One Panel #167-169: Over at Those Other Companies...

Quality and Fawcett Comics would eventually sell off their properties to DC, but for now, they're their own thing trying to put out quality (natch!) product...
From Captain Marvel: "Sivana Strikes Again!" by Bill Parker and C.C. Beck, Whiz Comics #3A (March 1940)

Not sure Sivana understands the U.S.A.'s political system, but at least he believes in science...

From The Doll Man: "The Bomber Engine Robberies" by Will Eisner and Lou Fine, Feature Comics #30 (March 1940)

Quality sure did love its small square panels. More story per page, certainly. But when the only scans are microfiche, they look horrendous. Doll Man like a giant on a map though? Cool visual. Warrants a bigger panel size!

From Hugh Hazzard and his Iron Man: "Sabotage!" by George E. Brenner, Smash Comics #8  (March 1940)

Better scans are prettier of course, but still, tiny tiny art!


Brendoon said...

I've been enjoying a source of scans of a lot of these older comics too.
I'm not certain because I haven't read enough of 'em, but it seems that these older Fawcett capt Marvels had a slightly better age range appeal than many of their contemporaries.
There's certainly a good dose of humour which I reckon is essential with superheroes...
I've certainly noticed a change in narrative methods between the 40's comics to the 60's comics, and certainly a change from then to now. I think the Silver age was comics "literary" peak, use of text panels made them eminently readable, they seem to have dropped from many comics today. As an adult I find a many of the 40's comics too childish to keep my attention and many current comics have no narrative flow (because they try to work like movies instead of books) the 1960's though...! Justice League, Green Lantern, even Stan Lee's swashbuckling banter in the Avengers (Avengers available on is perfection for the soul.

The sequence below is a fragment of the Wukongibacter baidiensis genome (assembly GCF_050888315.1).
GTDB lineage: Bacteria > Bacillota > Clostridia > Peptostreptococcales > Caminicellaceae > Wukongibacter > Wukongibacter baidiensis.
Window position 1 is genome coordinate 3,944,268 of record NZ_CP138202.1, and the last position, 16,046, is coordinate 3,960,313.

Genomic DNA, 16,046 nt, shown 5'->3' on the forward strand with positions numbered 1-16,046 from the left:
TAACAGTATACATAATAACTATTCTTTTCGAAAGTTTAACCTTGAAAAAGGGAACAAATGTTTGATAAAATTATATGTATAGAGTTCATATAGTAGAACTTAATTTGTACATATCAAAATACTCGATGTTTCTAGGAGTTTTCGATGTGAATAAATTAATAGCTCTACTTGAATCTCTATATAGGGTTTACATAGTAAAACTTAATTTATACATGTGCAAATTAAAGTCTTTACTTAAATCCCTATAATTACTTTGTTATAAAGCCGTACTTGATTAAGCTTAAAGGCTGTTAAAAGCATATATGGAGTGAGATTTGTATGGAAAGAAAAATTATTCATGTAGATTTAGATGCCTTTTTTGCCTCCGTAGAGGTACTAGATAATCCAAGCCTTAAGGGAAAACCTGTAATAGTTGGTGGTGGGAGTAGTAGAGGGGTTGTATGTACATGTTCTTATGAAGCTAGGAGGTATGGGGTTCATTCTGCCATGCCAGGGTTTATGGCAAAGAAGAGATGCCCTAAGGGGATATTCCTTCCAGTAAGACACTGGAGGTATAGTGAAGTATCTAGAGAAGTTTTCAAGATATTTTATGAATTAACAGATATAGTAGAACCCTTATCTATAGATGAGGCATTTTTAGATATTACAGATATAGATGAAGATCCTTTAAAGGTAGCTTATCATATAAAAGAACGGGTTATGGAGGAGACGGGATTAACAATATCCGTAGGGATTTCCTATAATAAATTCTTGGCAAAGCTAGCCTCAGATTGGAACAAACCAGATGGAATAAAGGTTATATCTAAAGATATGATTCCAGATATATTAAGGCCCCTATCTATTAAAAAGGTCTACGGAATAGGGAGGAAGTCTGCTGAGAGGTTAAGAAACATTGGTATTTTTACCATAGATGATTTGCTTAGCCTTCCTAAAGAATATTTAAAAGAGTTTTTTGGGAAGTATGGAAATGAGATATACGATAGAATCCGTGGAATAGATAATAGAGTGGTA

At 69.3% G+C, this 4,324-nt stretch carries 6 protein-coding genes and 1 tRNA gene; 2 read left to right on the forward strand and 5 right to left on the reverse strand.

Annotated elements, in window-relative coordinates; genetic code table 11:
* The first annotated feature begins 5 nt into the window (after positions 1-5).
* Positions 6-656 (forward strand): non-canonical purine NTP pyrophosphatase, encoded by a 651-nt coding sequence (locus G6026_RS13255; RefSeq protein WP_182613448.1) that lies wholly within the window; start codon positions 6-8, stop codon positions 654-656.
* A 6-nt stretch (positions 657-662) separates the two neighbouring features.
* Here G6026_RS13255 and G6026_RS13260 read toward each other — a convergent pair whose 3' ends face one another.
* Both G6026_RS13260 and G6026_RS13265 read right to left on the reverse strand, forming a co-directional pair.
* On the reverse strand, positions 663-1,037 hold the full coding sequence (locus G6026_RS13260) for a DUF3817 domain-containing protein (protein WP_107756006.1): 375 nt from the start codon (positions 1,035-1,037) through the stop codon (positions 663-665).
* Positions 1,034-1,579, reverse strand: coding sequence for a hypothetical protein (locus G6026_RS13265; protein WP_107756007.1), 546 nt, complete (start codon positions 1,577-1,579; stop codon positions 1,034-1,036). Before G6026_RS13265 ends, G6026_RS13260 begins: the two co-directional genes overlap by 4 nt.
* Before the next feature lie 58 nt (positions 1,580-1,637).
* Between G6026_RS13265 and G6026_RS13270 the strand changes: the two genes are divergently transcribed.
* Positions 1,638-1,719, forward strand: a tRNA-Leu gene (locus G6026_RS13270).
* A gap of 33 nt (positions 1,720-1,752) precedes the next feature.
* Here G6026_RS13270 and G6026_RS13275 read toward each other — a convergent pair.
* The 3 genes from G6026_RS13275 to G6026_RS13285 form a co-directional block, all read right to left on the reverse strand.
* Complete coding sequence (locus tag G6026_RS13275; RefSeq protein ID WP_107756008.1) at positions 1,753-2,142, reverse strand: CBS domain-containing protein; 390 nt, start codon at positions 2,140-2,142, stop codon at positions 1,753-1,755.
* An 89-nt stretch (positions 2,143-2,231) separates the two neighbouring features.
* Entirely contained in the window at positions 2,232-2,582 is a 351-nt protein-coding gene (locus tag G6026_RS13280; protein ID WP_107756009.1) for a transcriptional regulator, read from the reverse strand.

I've enjoyed going back to the 40's Wonder Woman, though, and thought in those golden age magazines we see the purest essence of the characters: they're the BIBLE on which every character development has to be judged... are the new writers being true to the original vision? Is the new vision based on a series of lateral developments or on the original? Superman remains the creation of Siegel and Shuster: in truth every new iteration is only a copy, a playing around with someone else's idea.
I read in Wonder Woman #1, 1942 that the Amazons actually DID find an island and name it Paradise Island, because it was a place away from Ares's constant wars. Historic accuracy, that is. Henceforth there shall be no more Themyscira in my heart!
Lastly, I think the native era of our heroes, their heyday, would probably be the 50's.
Look around you, they couldn't exist in today's world. I think all superhero movies should be set in their historically accurate period, with the 1950's being right in the middle of it and a little to either side. I have spoken, this is the only way forward that will really work.

John Hennings said...

And that's one more reason I miss Darwyn Cooke...

Brendoon said...

John, you're so right!
I've just looked him up on Wikipedia and hadn't realised he died last year.
"New Frontier" was beyond fabulous, it does the same thing for me as "The Iron Giant" does.
My illustration/animation tutor came from the US and said IG completely captured the feeling of his own 50's childhood. Even if it IS a portrayal tinted a particular way, WHY NOT!
A fantastic era to DON TIGHTS, I say. All I need is to finish my time machine and I might do JUST THAT.


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